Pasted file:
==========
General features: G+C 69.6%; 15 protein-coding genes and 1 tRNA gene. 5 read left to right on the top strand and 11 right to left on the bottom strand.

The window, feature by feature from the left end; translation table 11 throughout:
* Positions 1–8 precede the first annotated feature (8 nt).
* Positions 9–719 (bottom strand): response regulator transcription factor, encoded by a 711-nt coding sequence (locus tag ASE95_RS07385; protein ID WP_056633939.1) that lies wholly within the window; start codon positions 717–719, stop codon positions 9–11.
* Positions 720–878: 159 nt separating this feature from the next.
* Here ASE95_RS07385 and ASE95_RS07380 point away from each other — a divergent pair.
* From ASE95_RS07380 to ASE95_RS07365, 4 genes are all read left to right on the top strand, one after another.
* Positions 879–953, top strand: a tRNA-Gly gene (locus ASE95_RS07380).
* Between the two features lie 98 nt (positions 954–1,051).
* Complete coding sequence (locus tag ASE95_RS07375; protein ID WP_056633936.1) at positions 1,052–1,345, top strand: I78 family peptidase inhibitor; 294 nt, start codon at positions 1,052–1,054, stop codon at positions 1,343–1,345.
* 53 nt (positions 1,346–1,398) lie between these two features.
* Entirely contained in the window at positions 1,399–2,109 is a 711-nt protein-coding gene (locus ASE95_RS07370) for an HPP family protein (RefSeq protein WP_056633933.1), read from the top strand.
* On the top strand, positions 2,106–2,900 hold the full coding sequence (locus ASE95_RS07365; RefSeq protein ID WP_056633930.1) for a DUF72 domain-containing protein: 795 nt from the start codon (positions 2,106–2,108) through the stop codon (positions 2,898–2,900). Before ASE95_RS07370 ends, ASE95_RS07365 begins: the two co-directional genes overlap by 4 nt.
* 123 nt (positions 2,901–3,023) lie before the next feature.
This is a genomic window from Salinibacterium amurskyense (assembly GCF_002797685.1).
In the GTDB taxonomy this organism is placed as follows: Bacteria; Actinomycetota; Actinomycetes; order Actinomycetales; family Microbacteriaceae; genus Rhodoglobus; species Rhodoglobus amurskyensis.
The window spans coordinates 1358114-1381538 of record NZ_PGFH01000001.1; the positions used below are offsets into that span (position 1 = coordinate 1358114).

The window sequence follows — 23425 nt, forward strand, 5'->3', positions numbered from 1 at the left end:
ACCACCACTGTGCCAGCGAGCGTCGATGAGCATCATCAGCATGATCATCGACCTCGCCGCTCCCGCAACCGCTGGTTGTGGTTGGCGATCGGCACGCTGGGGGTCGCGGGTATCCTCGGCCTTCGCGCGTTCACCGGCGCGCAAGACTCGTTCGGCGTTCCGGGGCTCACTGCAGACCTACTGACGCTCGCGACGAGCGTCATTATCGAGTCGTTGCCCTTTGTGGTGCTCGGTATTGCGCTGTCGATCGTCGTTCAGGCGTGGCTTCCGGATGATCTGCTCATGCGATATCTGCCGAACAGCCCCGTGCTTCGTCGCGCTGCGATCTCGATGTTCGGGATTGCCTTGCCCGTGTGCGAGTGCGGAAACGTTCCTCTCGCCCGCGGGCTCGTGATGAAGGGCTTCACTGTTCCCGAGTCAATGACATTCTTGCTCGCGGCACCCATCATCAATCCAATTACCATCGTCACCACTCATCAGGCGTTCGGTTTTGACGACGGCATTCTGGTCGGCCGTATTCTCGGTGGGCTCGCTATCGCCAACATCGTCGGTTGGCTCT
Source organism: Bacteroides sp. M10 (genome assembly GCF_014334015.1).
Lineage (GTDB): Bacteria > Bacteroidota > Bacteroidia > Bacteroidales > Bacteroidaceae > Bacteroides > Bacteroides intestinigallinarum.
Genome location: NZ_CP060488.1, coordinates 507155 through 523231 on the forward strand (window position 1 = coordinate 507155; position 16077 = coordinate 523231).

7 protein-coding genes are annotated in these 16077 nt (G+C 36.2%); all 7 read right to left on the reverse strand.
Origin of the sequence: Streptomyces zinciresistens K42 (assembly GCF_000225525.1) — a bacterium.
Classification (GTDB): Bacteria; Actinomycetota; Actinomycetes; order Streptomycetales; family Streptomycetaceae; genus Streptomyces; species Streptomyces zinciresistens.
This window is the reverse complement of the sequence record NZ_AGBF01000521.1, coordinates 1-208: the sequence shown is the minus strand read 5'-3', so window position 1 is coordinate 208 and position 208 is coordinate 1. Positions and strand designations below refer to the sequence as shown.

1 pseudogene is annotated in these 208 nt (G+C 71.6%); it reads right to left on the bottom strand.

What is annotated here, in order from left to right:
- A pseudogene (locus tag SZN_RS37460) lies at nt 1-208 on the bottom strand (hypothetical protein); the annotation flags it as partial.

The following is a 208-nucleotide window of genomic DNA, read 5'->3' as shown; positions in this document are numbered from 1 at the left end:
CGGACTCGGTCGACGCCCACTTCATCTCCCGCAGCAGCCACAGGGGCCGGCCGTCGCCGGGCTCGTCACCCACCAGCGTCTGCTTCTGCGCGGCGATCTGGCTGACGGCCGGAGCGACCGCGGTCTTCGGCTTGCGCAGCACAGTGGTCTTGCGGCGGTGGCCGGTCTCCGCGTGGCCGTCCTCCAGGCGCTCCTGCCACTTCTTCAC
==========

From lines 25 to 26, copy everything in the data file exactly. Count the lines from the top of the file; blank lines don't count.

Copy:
Classification (GTDB): Bacteria; Actinomycetota; Actinomycetes; order Streptomycetales; family Streptomycetaceae; genus Streptomyces; species Streptomyces zinciresistens.
This window is the reverse complement of the sequence record NZ_AGBF01000521.1, coordinates 1-208: the sequence shown is the minus strand read 5'-3', so window position 1 is coordinate 208 and position 208 is coordinate 1. Positions and strand designations below refer to the sequence as shown.